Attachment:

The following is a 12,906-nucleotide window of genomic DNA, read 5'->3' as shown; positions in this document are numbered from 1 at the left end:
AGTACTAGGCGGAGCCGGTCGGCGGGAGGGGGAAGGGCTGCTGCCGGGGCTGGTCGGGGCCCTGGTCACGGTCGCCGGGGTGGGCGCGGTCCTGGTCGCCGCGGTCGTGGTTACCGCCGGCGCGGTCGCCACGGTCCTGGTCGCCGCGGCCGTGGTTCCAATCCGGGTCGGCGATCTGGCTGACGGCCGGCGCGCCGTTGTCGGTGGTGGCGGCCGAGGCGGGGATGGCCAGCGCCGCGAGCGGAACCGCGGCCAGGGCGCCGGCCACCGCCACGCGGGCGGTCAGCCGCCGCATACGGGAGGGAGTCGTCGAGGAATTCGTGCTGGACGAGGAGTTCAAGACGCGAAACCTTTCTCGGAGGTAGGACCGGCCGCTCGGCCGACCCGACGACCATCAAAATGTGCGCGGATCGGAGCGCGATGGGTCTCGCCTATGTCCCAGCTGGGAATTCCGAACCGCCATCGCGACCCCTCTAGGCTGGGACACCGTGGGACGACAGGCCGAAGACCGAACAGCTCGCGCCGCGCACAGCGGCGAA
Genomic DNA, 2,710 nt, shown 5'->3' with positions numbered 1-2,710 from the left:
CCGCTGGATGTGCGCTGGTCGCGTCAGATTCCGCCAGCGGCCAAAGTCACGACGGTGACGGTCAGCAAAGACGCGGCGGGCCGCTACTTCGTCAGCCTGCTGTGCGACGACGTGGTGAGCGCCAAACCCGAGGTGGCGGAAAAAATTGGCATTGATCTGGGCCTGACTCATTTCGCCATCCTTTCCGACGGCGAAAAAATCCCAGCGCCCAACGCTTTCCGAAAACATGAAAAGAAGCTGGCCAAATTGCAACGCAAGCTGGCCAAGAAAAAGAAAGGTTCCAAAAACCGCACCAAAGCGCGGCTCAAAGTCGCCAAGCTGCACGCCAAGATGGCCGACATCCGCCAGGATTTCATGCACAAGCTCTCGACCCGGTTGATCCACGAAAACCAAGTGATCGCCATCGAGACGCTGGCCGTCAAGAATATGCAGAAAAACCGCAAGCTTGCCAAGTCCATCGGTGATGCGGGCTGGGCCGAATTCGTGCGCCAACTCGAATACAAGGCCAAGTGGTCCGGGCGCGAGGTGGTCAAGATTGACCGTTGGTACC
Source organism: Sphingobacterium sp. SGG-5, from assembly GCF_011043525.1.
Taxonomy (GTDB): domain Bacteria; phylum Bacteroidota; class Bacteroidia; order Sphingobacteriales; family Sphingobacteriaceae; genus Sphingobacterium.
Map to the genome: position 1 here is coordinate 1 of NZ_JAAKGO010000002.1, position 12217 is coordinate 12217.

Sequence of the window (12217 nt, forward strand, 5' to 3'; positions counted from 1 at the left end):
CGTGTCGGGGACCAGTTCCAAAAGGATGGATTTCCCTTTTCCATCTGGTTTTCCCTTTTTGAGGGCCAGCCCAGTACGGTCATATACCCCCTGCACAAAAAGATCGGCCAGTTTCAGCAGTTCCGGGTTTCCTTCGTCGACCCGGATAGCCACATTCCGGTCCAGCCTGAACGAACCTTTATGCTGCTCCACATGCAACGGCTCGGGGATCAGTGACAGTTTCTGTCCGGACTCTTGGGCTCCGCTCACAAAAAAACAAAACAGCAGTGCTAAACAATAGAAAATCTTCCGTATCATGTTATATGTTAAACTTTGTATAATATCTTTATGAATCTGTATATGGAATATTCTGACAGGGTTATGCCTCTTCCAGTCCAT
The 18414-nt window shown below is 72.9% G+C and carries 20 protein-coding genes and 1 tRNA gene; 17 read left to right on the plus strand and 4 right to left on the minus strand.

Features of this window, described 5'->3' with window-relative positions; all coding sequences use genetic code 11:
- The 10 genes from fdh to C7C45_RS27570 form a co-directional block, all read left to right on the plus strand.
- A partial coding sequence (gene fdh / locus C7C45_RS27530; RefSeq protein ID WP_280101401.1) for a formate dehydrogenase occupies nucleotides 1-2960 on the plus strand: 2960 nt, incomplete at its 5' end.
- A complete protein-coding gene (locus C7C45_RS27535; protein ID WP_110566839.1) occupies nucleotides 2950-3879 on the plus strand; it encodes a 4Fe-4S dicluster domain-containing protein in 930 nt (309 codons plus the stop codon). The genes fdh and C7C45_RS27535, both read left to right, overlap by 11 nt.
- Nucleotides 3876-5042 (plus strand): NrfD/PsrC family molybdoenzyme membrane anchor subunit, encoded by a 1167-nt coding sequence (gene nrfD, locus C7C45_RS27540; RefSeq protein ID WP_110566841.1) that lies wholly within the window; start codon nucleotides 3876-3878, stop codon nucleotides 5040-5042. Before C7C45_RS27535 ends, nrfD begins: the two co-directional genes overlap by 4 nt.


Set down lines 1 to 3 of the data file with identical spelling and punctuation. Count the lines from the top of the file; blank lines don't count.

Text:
The following is a 12,906-nucleotide window of genomic DNA, read 5'->3' as shown; positions in this document are numbered from 1 at the left end:
AGTACTAGGCGGAGCCGGTCGGCGGGAGGGGGAAGGGCTGCTGCCGGGGCTGGTCGGGGCCCTGGTCACGGTCGCCGGGGTGGGCGCGGTCCTGGTCGCCGCGGTCGTGGTTACCGCCGGCGCGGTCGCCACGGTCCTGGTCGCCGCGGCCGTGGTTCCAATCCGGGTCGGCGATCTGGCTGACGGCCGGCGCGCCGTTGTCGGTGGTGGCGGCCGAGGCGGGGATGGCCAGCGCCGCGAGCGGAACCGCGGCCAGGGCGCCGGCCACCGCCACGCGGGCGGTCAGCCGCCGCATACGGGAGGGAGTCGTCGAGGAATTCGTGCTGGACGAGGAGTTCAAGACGCGAAACCTTTCTCGGAGGTAGGACCGGCCGCTCGGCCGACCCGACGACCATCAAAATGTGCGCGGATCGGAGCGCGATGGGTCTCGCCTATGTCCCAGCTGGGAATTCCGAACCGCCATCGCGACCCCTCTAGGCTGGGACACCGTGGGACGACAGGCCGAAGACCGAACAGCTCGCGCCGCGCACAGCGGCGAA
Genomic DNA, 2,710 nt, shown 5'->3' with positions numbered 1-2,710 from the left: